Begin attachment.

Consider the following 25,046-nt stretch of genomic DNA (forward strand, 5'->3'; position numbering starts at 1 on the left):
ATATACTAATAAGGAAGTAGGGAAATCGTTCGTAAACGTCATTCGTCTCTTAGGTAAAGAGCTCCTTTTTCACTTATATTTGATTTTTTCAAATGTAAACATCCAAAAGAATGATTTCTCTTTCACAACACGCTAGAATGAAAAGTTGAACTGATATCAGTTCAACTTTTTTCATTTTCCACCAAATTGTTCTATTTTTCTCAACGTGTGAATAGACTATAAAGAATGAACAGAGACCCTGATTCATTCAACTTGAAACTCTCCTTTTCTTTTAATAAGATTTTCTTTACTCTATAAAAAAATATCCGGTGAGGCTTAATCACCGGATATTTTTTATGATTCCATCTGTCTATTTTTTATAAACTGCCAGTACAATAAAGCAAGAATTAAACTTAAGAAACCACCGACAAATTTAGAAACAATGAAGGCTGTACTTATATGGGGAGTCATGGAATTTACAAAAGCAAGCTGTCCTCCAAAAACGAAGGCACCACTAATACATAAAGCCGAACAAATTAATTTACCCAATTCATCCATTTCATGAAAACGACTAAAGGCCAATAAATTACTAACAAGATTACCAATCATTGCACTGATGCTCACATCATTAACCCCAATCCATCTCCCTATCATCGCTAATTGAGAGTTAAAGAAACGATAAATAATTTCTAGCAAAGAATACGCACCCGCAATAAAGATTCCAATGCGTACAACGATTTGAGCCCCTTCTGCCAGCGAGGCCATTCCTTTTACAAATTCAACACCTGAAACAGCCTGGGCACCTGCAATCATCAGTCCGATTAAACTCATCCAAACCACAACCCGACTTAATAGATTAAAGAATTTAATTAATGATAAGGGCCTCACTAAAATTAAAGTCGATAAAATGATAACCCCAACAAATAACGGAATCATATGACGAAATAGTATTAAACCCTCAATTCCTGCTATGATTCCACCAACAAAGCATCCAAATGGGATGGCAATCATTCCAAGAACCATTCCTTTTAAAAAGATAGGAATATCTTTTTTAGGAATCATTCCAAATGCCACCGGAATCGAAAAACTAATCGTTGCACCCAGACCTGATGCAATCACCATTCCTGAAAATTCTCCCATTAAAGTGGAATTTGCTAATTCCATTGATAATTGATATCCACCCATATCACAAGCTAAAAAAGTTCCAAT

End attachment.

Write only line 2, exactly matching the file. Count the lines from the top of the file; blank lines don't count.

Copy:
ATATACTAATAAGGAAGTAGGGAAATCGTTCGTAAACGTCATTCGTCTCTTAGGTAAAGAGCTCCTTTTTCACTTATATTTGATTTTTTCAAATGTAAACATCCAAAAGAATGATTTCTCTTTCACAACACGCTAGAATGAAAAGTTGAACTGATATCAGTTCAACTTTTTTCATTTTCCACCAAATTGTTCTATTTTTCTCAACGTGTGAATAGACTATAAAGAATGAACAGAGACCCTGATTCATTCAACTTGAAACTCTCCTTTTCTTTTAATAAGATTTTCTTTACTCTATAAAAAAATATCCGGTGAGGCTTAATCACCGGATATTTTTTATGATTCCATCTGTCTATTTTTTATAAACTGCCAGTACAATAAAGCAAGAATTAAACTTAAGAAACCACCGACAAATTTAGAAACAATGAAGGCTGTACTTATATGGGGAGTCATGGAATTTACAAAAGCAAGCTGTCCTCCAAAAACGAAGGCACCACTAATACATAAAGCCGAACAAATTAATTTACCCAATTCATCCATTTCATGAAAACGACTAAAGGCCAATAAATTACTAACAAGATTACCAATCATTGCACTGATGCTCACATCATTAACCCCAATCCATCTCCCTATCATCGCTAATTGAGAGTTAAAGAAACGATAAATAATTTCTAGCAAAGAATACGCACCCGCAATAAAGATTCCAATGCGTACAACGATTTGAGCCCCTTCTGCCAGCGAGGCCATTCCTTTTACAAATTCAACACCTGAAACAGCCTGGGCACCTGCAATCATCAGTCCGATTAAACTCATCCAAACCACAACCCGACTTAATAGATTAAAGAATTTAATTAATGATAAGGGCCTCACTAAAATTAAAGTCGATAAAATGATAACCCCAACAAATAACGGAATCATATGACGAAATAGTATTAAACCCTCAATTCCTGCTATGATTCCACCAACAAAGCATCCAAATGGGATGGCAATCATTCCAAGAACCATTCCTTTTAAAAAGATAGGAATATCTTTTTTAGGAATCATTCCAAATGCCACCGGAATCGAAAAACTAATCGTTGCACCCAGACCTGATGCAATCACCATTCCTGAAAATTCTCCCATTAAAGTGGAATTTGCTAATTCCATTGATAATTGATATCCACCCATATCACAAGCTAAAAAAGTTCCAAT